First published on 20 May 2008. Updated on 17 Aug 2008.
Long before it became pigeonholed as a ‘trouble spot' - a hotbed of racial conflict, infamous police raids, and disenfranchised indigenous Australians - The Block was both a home and an inspiration to the Gadigal people. These highly creative and imaginative people had a particular talent for expressing themselves through music, dancing, performance and art, and it's a talent that lives on in Redfern today.
In 2006, PACT Youth Theatre joined forces with the Redfern Community Centre to channel that talent into a collaborative celebration in the form of a massive multi-art show, Gathering Ground: History, Ceremony, Protest. It was such a success that it's back as Gathering Ground 2: Blockside Story for which workshops and rehearsals have already begun.
Project Coordinator and artist, Lily Shearer, was a co-director of GG in 2006 and believes the project was long overdue. "We haven't had any black theatre [on The Block] since the 80s," she explains.
And this is a significant omission for a community whose very essence is connected to art and performance. As Shearer puts it: "it's part of our cultural practices to be singers, dancers, visual artists".
Standing outside the Redfern Community Centre, watching the kids running, singing, dancing, and feeling the buzz in the air, it's easy to see how natural and positive this creative environment is for the kids of The Block.
Participation has increased markedly since the original GG in 2006 with more than 50 young people participating in such diverse workshops as puppetry, stilt walking and aerial work - all of it leading up to this year's street performance.
And, in the middle of it all sits Karen Therese, PACT Youth Theatre Community Cultural Development Artist and co-director of GG2. Wearing a black t-shirt that boldly proclaims ‘I love The Block', Therese is one of the few non-indigenous Australians involved with the project.
Not surprisingly, she has found her work on the GG project both challenging and rewarding. Therese faced her own unique struggles growing up in the highly polarised Mt Druitt community, but concedes that Redfern is a different kettle of fish entirely, admitting, "I've learned more about Australian cultural identity in my three years working at The Block... and it takes a lot of patience".
However, she isn't surprised by the excitement and connectedness of the local kids to the GG2 project: "They know it's theirs and that it's all for them."
The PACT Youth Theatre's three-year commitment to the project was designed to be a collaboration with the Redfern Community Centre having them ultimately take over the reigns of future GG events. "The idea is [that] the community itself will run the program when it comes to Gathering Ground 3," shares Therese.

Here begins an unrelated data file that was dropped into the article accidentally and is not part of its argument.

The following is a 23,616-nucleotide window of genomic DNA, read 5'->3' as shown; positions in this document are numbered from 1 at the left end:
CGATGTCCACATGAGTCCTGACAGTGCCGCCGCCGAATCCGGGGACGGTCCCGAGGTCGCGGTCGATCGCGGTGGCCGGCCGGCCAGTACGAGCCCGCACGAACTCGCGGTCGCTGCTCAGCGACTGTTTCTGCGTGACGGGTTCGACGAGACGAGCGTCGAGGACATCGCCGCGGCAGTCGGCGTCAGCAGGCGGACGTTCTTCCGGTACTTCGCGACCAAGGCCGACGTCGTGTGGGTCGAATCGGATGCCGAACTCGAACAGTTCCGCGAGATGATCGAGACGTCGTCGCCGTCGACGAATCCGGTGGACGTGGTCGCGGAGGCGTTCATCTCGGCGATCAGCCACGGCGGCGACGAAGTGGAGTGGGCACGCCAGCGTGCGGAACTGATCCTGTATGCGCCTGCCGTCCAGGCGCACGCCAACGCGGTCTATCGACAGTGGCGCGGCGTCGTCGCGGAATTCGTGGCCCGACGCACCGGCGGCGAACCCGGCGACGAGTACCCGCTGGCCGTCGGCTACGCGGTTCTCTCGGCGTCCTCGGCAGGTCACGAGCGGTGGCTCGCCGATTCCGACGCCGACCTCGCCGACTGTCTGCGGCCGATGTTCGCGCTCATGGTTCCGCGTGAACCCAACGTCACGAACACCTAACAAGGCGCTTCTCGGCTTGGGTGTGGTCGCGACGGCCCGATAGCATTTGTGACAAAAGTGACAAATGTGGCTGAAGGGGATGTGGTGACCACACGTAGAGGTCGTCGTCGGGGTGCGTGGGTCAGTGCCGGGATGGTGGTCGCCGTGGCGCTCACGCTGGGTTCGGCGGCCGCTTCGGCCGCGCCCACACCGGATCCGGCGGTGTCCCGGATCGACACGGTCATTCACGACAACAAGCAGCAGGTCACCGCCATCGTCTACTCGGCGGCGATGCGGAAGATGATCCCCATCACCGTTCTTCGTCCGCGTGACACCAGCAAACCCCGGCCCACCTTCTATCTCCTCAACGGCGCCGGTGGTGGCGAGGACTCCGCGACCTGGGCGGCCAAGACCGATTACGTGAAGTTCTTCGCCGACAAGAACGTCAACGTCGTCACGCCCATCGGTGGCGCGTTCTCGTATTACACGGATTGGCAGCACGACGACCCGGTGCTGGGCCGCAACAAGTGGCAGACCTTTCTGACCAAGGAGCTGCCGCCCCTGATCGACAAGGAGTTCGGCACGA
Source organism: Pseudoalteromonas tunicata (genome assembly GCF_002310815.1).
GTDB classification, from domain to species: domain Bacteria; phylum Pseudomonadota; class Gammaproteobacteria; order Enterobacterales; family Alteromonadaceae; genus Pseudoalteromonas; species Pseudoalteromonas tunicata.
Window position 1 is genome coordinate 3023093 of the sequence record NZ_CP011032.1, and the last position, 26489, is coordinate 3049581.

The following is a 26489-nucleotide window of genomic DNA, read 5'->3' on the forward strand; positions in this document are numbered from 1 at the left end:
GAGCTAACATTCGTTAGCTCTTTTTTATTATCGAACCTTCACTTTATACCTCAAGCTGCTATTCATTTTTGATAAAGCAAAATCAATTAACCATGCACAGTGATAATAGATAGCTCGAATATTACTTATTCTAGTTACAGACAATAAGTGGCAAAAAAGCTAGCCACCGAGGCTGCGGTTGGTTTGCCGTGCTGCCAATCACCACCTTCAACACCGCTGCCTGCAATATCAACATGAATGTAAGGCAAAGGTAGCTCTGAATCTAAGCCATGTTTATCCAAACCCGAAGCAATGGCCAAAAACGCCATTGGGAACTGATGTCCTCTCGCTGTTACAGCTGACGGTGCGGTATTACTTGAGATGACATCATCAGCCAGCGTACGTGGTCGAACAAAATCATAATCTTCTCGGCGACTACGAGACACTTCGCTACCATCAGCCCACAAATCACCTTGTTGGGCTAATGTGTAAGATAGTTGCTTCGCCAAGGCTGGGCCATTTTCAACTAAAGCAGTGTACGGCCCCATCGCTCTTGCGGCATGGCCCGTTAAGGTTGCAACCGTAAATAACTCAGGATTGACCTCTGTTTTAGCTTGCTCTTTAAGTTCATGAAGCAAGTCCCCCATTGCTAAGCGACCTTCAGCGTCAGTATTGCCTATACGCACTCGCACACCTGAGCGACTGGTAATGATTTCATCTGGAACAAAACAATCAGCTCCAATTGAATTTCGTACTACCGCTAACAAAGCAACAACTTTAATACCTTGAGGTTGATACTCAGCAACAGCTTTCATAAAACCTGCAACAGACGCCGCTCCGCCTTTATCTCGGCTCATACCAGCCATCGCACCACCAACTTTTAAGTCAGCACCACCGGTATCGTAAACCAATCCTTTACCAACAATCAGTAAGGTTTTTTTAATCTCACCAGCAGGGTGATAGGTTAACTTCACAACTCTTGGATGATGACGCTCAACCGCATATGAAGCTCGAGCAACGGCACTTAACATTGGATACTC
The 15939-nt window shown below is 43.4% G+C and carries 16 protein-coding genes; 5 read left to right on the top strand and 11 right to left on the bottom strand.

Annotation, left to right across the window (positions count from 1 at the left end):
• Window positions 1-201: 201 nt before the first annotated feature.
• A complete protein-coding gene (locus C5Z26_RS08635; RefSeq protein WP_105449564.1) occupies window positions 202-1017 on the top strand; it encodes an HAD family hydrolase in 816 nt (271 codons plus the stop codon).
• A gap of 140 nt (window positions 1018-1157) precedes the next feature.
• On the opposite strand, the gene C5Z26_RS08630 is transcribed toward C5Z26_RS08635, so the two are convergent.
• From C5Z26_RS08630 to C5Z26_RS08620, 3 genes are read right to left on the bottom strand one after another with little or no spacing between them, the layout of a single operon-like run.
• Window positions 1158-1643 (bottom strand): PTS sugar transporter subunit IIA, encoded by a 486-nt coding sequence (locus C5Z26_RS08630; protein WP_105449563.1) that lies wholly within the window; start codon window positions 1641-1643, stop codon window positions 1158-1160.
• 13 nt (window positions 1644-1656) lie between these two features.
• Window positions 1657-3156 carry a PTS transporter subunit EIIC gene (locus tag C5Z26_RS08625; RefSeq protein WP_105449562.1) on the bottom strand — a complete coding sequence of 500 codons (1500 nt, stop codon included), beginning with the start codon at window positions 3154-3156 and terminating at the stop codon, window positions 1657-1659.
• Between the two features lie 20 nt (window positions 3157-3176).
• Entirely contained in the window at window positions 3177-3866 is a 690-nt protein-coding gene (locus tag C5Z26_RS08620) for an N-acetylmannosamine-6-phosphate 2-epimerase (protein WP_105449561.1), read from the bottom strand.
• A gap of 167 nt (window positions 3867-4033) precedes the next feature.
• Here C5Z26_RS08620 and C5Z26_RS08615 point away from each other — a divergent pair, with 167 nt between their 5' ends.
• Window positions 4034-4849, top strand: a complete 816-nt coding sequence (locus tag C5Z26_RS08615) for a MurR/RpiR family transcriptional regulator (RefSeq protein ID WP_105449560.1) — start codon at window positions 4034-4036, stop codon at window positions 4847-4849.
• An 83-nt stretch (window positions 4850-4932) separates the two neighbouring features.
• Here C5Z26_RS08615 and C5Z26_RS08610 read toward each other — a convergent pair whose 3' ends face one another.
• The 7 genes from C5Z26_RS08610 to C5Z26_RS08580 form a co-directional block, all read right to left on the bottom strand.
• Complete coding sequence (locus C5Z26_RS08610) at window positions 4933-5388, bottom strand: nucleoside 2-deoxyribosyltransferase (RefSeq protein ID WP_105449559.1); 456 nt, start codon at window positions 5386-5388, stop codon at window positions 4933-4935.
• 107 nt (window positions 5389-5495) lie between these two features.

Mentorship is an important part of this creative exercise with young local artists and past GG participants running workshops and guiding the local kids in the run-up to the main event later in May. Katherine Beckett, 24, is part of the PACT Theatres imPACT Ensemble and will this year give back to her community by acting as role model to the younger GG kids.
"I've been really lucky to have [the chances] I've had," she says of her time at Eora TAFE (where she earned a diploma in film), and with the imPACT Ensemble. "It's important to pass down knowledge... and teach the kids commitment."
The beautiful and talented Beckett is coordinating the fashion for the GG2 fashion parade as well as taking part in some of the workshops; but she believes that the true power behind the event comes from other community members. "If it was up to me, I'd get a few elders involved," she declares. "[They] have so much knowledge and wisdom, history and culture to share."
Shearer agrees, citing the work of the late Uncle Kevin Smith (1953-2005) and the Moogahlin Theatre as a driving force behind GG and the arts in Redfern today. "It's his legacy," she explains, "that the people are appreciating the emerging artists of Moogahlin today."
While Shearer realises that many of the kids on The Block probably don't recognise the significance of Smith's work, the benefits to their confidence and self-esteem are sufficient reward for her: "My satisfaction is seeing the smiles on their faces, and seeing them have a go... I want my people to be empowered by it."
Check out Gathering Ground 2: Blockside Story on Thursday 29, Friday 30, or Saturday 31 May. Gather at the top of Eveleigh St, Redfern (opposite Redfern Train Station) at 7.30pm.